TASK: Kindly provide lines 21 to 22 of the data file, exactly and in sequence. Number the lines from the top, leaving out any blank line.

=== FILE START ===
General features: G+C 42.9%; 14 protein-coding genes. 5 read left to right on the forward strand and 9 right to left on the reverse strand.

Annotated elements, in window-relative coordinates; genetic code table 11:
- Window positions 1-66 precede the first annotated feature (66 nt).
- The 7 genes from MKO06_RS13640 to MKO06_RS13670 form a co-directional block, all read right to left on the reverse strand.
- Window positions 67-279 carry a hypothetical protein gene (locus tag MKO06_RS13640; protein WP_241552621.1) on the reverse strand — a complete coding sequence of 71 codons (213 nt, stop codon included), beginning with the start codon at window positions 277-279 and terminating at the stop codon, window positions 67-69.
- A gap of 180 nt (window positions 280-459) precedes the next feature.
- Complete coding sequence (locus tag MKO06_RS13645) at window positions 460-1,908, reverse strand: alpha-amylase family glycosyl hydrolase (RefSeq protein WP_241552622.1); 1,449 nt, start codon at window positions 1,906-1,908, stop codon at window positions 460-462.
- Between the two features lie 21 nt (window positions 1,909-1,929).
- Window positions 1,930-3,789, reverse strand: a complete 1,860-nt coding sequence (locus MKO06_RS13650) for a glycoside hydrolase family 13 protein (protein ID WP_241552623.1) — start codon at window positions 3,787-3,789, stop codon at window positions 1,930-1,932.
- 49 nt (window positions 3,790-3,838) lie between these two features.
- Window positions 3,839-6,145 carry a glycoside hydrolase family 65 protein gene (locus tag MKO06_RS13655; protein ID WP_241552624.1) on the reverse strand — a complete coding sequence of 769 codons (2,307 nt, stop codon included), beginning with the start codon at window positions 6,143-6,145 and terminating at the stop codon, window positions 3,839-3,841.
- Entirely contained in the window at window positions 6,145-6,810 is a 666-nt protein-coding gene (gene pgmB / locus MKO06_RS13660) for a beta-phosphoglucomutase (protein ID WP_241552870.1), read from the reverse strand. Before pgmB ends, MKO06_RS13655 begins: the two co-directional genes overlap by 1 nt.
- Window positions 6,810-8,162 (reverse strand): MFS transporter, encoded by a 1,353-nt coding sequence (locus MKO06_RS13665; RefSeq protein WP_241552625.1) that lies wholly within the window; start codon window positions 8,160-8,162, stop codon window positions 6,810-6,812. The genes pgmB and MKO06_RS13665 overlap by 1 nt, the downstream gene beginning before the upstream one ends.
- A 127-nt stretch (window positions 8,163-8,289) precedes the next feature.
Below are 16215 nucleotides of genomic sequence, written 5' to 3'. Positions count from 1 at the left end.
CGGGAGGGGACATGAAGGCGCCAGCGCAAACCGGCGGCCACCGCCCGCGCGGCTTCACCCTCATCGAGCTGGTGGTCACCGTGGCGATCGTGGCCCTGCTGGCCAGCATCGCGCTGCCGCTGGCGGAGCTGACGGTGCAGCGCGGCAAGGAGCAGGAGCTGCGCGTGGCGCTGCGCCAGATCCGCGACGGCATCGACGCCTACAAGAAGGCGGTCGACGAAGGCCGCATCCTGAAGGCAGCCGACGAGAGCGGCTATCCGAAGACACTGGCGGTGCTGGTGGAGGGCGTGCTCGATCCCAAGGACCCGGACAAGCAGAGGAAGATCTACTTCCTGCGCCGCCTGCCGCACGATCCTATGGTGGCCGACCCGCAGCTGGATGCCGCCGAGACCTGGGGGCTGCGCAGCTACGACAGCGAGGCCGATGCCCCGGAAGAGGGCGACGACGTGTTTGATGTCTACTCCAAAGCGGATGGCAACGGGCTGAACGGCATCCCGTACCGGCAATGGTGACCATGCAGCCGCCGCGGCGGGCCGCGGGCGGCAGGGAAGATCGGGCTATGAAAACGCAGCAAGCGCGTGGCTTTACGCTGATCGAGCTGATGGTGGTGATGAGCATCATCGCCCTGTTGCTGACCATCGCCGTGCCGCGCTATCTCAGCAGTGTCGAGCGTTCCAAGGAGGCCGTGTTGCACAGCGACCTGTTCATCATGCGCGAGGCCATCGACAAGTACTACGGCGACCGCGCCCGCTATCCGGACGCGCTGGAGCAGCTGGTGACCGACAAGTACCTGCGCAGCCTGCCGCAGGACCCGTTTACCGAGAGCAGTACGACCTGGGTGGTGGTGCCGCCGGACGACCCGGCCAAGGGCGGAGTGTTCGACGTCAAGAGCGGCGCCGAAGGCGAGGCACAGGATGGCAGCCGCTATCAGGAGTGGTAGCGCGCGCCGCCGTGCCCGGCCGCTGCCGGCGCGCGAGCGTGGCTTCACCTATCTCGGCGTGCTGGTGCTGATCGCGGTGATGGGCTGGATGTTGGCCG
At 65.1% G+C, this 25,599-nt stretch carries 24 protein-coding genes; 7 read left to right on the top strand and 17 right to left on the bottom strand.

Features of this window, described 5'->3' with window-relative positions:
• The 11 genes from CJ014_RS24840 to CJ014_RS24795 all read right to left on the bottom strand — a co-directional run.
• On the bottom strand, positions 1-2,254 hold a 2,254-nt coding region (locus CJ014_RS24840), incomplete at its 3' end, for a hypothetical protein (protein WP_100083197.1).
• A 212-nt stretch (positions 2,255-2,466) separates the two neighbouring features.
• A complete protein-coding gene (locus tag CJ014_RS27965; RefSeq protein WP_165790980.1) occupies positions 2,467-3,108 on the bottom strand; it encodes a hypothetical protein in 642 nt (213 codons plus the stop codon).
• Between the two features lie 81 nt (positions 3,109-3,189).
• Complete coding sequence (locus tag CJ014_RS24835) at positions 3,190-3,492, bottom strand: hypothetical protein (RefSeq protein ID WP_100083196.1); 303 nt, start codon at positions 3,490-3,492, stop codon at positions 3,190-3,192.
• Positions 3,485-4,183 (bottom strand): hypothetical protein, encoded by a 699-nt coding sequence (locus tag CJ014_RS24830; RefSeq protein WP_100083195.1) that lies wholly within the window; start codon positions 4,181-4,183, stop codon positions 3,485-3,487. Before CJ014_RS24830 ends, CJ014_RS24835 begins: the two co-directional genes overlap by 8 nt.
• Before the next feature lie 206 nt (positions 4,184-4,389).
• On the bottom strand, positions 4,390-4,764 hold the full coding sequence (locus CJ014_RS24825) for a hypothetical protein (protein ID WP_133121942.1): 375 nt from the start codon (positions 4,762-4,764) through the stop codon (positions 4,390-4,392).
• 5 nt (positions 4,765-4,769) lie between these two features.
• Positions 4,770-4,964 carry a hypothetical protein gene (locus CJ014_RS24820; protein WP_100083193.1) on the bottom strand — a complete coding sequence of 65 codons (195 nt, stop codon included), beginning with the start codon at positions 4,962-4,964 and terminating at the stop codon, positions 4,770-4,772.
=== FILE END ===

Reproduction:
• A 212-nt stretch (positions 2,255-2,466) separates the two neighbouring features.
• A complete protein-coding gene (locus tag CJ014_RS27965; RefSeq protein WP_165790980.1) occupies positions 2,467-3,108 on the bottom strand; it encodes a hypothetical protein in 642 nt (213 codons plus the stop codon).